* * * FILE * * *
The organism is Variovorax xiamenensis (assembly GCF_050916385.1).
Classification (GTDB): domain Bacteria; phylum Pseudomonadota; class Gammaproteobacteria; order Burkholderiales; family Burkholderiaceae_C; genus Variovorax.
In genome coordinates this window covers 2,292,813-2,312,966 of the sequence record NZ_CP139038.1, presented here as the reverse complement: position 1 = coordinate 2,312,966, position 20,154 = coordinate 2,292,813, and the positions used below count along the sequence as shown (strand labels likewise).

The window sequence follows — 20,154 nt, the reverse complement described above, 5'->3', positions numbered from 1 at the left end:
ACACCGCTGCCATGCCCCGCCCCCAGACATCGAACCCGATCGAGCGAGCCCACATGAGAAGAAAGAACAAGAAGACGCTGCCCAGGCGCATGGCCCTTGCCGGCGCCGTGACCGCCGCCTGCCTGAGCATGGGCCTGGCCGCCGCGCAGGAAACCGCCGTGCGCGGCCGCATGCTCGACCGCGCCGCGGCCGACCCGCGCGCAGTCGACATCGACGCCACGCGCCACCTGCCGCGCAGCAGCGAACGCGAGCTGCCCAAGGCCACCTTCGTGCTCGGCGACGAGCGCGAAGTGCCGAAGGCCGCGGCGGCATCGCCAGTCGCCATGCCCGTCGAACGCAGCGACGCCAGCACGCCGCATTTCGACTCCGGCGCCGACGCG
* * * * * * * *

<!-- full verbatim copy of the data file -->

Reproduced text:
The organism is Variovorax xiamenensis (assembly GCF_050916385.1).
Classification (GTDB): domain Bacteria; phylum Pseudomonadota; class Gammaproteobacteria; order Burkholderiales; family Burkholderiaceae_C; genus Variovorax.
In genome coordinates this window covers 2,292,813-2,312,966 of the sequence record NZ_CP139038.1, presented here as the reverse complement: position 1 = coordinate 2,312,966, position 20,154 = coordinate 2,292,813, and the positions used below count along the sequence as shown (strand labels likewise).

The window sequence follows — 20,154 nt, the reverse complement described above, 5'->3', positions numbered from 1 at the left end:
ACACCGCTGCCATGCCCCGCCCCCAGACATCGAACCCGATCGAGCGAGCCCACATGAGAAGAAAGAACAAGAAGACGCTGCCCAGGCGCATGGCCCTTGCCGGCGCCGTGACCGCCGCCTGCCTGAGCATGGGCCTGGCCGCCGCGCAGGAAACCGCCGTGCGCGGCCGCATGCTCGACCGCGCCGCGGCCGACCCGCGCGCAGTCGACATCGACGCCACGCGCCACCTGCCGCGCAGCAGCGAACGCGAGCTGCCCAAGGCCACCTTCGTGCTCGGCGACGAGCGCGAAGTGCCGAAGGCCGCGGCGGCATCGCCAGTCGCCATGCCCGTCGAACGCAGCGACGCCAGCACGCCGCATTTCGACTCCGGCGCCGACGCG